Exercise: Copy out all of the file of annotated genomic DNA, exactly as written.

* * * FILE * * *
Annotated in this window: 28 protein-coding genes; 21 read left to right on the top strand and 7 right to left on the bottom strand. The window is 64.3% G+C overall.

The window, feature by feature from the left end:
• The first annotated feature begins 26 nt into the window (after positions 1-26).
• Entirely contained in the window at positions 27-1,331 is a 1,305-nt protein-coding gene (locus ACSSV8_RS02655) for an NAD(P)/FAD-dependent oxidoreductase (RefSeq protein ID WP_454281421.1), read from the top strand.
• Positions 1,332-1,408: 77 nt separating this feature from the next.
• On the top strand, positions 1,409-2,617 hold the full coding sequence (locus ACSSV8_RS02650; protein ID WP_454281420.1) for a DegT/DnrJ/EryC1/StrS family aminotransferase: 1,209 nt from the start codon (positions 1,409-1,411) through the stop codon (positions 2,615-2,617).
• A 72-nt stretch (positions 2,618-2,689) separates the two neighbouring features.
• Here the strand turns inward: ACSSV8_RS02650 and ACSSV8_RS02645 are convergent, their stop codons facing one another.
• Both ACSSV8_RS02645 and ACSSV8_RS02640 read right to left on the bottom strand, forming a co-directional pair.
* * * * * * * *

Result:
Annotated in this window: 28 protein-coding genes; 21 read left to right on the top strand and 7 right to left on the bottom strand. The window is 64.3% G+C overall.

The window, feature by feature from the left end:
• The first annotated feature begins 26 nt into the window (after positions 1-26).
• Entirely contained in the window at positions 27-1,331 is a 1,305-nt protein-coding gene (locus ACSSV8_RS02655) for an NAD(P)/FAD-dependent oxidoreductase (RefSeq protein ID WP_454281421.1), read from the top strand.
• Positions 1,332-1,408: 77 nt separating this feature from the next.
• On the top strand, positions 1,409-2,617 hold the full coding sequence (locus ACSSV8_RS02650; protein ID WP_454281420.1) for a DegT/DnrJ/EryC1/StrS family aminotransferase: 1,209 nt from the start codon (positions 1,409-1,411) through the stop codon (positions 2,615-2,617).
• A 72-nt stretch (positions 2,618-2,689) separates the two neighbouring features.
• Here the strand turns inward: ACSSV8_RS02650 and ACSSV8_RS02645 are convergent, their stop codons facing one another.
• Both ACSSV8_RS02645 and ACSSV8_RS02640 read right to left on the bottom strand, forming a co-directional pair.